DISCUSSION QUESTION:  Do you need the TG element of captions to be fantastic, life-changing and the complete center of the whole thing, or do you like them to be a sub-plot or piece of a whole puzzle? What is a good percentage of "actual change" to "rest of the story" when you are reading (and/or creating) a caption?


  1. I'm going through my own change right now. Playing with story idea, as well as designs. The main thing 'story wise' that I'm working on is moving from the 'fantastic, life-changing, complete center of the whole thing' story, to the 'moment in time' story. First, I'm doing that so that if I want to focus on the design, I can be more flexible with the story. If I need to cut some out... no problem. If I need to add a few more lines... no problem. But I've always admired these 'moment in time' caps, as I could fill in all the juicy details myself.

    Right now I'm only putting minimal effort into the stories. I think if I put just a little more effort into them, I can succeed at them. As to percentage of change to story... I think there is room for all varieties. I love many caps that are completely centered around the change, both mentally and physically. I also like ones where it is almost a detail that could be left out. An 'oh by the way, she used to be man too' kind of way.

  2. This question purely depends on what's required. I'm very much a "it's done when it's done" type when I write a caption so if the story needs to be a moment in time, than that's fine. If the story best requires a longer arc, than I'll go with it.
    I think length also plays a part in it. Moments in time are excellent for single panel captions when you want to caption a feeling, emotion or crystallize a raw energy. I believe deeper explorations of a TG journey are better served by multi-pannel "stories with image" type captions. It really comes down to space/design at that point.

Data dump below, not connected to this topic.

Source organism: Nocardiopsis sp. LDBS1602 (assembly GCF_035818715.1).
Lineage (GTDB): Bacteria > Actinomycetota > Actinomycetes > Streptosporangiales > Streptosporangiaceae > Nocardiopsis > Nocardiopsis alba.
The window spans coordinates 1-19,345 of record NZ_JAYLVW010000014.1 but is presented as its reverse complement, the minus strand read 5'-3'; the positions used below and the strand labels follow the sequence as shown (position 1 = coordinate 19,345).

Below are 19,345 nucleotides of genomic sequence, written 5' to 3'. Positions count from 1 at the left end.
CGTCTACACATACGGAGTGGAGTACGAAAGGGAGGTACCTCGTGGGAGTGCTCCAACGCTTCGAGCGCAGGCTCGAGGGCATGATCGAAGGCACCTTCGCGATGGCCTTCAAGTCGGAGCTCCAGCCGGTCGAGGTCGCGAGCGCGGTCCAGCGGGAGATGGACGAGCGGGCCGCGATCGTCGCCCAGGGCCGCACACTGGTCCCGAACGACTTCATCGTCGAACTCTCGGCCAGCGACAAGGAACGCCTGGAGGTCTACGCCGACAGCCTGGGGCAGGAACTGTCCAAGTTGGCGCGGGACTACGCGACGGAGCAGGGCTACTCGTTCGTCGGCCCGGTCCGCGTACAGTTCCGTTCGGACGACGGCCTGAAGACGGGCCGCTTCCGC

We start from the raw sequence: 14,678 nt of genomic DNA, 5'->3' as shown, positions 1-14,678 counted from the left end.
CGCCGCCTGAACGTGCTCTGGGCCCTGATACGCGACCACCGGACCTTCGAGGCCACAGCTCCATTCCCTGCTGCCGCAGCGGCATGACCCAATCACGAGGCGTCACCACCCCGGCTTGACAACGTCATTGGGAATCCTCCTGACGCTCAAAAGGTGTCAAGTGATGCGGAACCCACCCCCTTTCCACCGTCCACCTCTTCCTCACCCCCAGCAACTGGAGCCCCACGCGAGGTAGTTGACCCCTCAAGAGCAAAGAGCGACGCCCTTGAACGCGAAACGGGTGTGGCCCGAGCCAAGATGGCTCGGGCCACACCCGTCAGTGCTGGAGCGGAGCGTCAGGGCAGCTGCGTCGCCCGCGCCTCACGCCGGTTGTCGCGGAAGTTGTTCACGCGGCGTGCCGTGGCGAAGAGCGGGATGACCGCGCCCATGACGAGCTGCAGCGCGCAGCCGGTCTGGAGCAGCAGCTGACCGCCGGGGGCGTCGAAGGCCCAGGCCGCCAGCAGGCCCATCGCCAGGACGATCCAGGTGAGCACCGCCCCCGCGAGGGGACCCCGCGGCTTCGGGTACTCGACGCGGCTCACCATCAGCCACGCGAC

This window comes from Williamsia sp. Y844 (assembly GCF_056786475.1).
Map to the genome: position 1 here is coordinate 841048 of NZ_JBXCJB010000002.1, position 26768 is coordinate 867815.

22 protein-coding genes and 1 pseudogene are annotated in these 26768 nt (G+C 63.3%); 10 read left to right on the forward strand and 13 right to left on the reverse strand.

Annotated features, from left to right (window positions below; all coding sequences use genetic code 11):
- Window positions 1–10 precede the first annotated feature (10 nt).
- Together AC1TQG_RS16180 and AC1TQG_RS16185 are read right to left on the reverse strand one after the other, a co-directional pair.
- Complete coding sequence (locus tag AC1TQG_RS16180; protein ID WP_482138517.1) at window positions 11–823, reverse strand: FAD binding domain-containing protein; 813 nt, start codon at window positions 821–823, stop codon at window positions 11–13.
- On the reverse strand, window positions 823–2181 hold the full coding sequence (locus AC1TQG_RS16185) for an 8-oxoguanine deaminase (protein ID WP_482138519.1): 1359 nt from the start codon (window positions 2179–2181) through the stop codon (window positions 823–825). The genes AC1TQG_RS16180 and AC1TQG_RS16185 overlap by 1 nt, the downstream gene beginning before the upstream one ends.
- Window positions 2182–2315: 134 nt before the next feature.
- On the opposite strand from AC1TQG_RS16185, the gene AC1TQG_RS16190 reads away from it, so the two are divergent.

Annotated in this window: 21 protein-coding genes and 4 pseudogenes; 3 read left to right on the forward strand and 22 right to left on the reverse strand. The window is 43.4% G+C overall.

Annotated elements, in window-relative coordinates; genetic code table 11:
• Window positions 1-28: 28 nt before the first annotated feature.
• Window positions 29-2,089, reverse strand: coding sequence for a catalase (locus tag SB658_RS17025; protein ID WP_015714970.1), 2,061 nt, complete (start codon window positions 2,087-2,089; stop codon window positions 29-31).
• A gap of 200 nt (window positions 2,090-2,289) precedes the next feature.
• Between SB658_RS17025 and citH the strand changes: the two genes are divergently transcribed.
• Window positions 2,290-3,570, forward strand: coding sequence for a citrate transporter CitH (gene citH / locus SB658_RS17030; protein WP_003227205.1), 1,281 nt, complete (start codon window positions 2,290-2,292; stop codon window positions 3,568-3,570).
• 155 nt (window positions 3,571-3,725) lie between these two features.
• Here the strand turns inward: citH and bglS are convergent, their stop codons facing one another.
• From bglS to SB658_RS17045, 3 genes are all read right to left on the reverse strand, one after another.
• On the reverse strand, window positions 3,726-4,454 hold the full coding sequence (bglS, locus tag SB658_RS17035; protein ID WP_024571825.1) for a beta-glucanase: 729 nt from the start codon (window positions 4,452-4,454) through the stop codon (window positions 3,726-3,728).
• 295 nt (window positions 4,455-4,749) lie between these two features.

As for it being a major theme or sub-plot, it also depends on what the story calls for. I suppose if I'm making it purely to make it, I prefer it to be necessary but not so much the BIG THEME. If it's for someone else, that all depends on what their preferences call for.

  3. @ Simone

    I agree with you, but I was looking to see if there is a "tipping point" where too much or not enough of either .. would make someone hate the caption.

    I guess I could liken it to "CSI" vs "Columbo" where one is VERY procedural and the other sort of meanders around the crime .. they both reach the same conclusion, but its how they get there. The same goes for TG captions.

    @ Caitlyn

    I just saw what you mean in the latest posting on your blog. When doing concise, moment-in-time captions .. the economy of words means that whichever words ARE there should be vibrant and as descriptive as possible. Not everyone has the vocabulary to make that work. You (and Simone as well) can handle that challenge.

  4. I never really put much thought into it, i go from idea to finish pretty fast, and it's usually a knee jerk reaction that tells me the story. So, if that's what the idea calls for, then that's how It comes out.

    More often then not though, it's normally a moment in time that try's to capture the emotions behind the scene, so I would say it's more of the situation they find them self's in that drives my story's.